On Tuesday, an Indianapolis grand jury decided to not bring charges against an Indianapolis police officer who shot and killed a 21-year-old Black man, Dreasjon “Sean” Reed, after chasing him down after a high-speed chase, according to ABC News.
Dejoure Mercer, who is also Black, is the Indianapolis Metropolitan police officer who shot and killed Reed on May 6 after chasing him down on foot after a car chase. Reed had been speeding excessively when Mercer was in pursuit of him. When Mercer caught up to Reed and shot him, as Reed lay there dying, another police officer could be heard laughing at Reed while blurting out, “Looks like it’s going to be a closed casket, homie,” as Reed was recording the incident on Facebook Live.
A special prosecutor, Rosemary Khoury, was appointed to oversee the investigation into Reed’s fatal shooting.
“Fairness. From day one that’s been my goal,” Khoury told reporters Tuesday. “No one wins here. I hope that anyone who was a part of this entire process can look at this and feel comfortable that the investigation was done in an impartial manner. That’s exactly what my team and I did over the past five months.”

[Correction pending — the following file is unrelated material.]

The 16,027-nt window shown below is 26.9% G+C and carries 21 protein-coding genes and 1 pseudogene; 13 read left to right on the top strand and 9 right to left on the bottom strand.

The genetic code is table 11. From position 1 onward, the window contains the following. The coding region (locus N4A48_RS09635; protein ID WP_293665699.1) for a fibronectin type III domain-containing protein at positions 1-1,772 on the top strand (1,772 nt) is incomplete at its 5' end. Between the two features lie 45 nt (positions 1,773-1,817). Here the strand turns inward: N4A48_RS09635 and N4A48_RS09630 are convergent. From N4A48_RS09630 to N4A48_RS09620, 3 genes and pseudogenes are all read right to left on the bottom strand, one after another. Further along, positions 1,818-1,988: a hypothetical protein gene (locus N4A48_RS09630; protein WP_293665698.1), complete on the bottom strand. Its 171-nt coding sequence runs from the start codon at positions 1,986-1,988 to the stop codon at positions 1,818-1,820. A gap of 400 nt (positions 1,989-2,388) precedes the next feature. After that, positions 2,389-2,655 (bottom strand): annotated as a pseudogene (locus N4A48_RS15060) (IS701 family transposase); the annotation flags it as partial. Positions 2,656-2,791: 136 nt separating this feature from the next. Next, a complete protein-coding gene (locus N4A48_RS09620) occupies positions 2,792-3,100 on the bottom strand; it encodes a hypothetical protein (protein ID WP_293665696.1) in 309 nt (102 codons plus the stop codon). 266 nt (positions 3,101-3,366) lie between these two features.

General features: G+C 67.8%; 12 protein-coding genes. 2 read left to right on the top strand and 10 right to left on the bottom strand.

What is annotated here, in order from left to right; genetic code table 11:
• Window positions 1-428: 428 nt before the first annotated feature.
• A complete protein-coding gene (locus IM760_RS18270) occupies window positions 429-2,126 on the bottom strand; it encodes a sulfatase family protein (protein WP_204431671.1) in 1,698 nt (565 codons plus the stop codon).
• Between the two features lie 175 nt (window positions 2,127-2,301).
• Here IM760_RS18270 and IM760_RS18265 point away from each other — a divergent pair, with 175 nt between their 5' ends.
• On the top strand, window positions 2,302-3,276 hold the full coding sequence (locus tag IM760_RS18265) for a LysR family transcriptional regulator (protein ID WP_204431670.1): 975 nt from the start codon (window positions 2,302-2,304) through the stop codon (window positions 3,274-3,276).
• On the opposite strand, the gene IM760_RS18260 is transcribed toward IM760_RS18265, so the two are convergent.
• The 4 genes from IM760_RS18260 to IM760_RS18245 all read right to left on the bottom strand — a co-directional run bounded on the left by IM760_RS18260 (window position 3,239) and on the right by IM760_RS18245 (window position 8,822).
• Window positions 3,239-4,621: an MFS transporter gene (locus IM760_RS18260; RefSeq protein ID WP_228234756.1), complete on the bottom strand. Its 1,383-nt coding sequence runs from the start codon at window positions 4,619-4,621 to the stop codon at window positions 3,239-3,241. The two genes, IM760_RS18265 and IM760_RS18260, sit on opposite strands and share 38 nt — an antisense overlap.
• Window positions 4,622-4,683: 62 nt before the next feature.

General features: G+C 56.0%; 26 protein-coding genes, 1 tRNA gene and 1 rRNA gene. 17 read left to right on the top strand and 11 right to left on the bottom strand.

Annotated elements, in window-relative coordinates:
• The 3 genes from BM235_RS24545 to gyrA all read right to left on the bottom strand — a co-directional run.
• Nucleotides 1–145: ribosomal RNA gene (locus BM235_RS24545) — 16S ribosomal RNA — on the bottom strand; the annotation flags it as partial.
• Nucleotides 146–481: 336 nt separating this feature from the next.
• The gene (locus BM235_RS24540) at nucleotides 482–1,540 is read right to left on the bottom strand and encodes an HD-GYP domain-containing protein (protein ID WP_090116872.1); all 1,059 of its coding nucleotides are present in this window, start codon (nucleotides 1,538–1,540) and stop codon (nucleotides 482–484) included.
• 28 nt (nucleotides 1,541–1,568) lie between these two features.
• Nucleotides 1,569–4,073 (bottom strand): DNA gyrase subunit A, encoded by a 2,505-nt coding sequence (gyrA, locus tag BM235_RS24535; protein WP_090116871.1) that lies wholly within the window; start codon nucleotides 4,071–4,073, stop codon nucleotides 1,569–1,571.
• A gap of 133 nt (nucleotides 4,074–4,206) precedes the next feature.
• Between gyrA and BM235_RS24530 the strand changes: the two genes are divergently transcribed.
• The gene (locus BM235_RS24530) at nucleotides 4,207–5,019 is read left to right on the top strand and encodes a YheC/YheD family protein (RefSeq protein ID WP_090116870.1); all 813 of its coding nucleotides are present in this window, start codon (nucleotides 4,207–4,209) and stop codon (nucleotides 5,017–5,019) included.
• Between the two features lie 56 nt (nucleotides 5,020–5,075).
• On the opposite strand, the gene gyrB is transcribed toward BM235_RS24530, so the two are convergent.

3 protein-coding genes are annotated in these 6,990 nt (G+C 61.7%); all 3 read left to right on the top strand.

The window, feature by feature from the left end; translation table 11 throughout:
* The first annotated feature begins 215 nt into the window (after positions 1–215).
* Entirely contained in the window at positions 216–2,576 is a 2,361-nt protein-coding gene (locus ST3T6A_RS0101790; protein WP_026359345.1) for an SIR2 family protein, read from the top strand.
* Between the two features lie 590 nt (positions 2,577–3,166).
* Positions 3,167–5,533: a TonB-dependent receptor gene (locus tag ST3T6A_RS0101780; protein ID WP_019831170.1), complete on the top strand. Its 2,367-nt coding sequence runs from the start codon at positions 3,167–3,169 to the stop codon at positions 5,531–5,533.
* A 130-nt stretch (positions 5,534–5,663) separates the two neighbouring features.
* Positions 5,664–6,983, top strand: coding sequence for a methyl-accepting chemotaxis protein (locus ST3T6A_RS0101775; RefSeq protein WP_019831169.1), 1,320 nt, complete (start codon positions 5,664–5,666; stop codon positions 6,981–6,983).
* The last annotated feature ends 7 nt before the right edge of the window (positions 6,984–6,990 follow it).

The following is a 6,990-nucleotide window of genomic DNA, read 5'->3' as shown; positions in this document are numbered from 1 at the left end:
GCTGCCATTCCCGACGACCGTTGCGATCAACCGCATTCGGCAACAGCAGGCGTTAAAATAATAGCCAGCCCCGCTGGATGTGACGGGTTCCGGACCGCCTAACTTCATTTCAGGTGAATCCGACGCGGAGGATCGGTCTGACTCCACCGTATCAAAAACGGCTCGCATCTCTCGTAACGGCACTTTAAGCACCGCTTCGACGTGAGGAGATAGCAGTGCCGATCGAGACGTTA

According to Fox59, the Indianapolis Metropolitan Police Department (IMPD) released this statement:
“We are grateful to Prosecutor Khoury, Indiana State Police Superintendent Carter, and all the troopers who participated in this investigation, as well as the citizens who served on the grand jury for ensuring a fair and just investigative process and a transparent outcome.
“We also extend our thanks to Indianapolis residents for awaiting the conclusion of this lengthy and intensive process alongside us. We understand that this result may be frustrating for some of our residents, but it is our hope that the full transparency offered by Prosecutor Khoury and Superintendent Carter will help to move our city forward, improve the relationship between our officers and neighborhoods, and bring us closer to healing the division in our community. We look forward to continuing a productive dialogue with our residents and building the types of partnerships with our neighborhoods that prevent violence.”